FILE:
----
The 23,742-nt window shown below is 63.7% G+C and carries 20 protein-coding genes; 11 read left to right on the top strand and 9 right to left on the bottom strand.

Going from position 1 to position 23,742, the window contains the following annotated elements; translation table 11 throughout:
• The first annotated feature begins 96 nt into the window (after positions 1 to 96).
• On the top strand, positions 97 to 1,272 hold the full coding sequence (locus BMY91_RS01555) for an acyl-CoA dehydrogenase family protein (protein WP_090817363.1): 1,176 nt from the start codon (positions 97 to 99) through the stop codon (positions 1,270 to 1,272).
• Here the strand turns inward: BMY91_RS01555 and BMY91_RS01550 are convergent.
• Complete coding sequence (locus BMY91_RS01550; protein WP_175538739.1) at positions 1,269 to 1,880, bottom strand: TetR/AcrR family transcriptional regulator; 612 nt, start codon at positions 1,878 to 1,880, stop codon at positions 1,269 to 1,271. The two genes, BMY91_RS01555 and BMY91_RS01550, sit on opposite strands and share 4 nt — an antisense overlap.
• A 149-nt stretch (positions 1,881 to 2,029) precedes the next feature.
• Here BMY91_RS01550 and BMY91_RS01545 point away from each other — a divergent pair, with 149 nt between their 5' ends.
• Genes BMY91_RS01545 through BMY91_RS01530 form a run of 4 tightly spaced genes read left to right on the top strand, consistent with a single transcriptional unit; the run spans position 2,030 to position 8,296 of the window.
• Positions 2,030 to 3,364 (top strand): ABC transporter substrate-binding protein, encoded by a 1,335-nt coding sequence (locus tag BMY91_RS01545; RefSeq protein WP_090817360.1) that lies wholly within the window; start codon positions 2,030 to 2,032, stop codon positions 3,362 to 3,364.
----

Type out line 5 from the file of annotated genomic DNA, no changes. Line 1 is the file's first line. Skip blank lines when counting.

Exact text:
• Here the strand turns inward: BMY91_RS01555 and BMY91_RS01550 are convergent.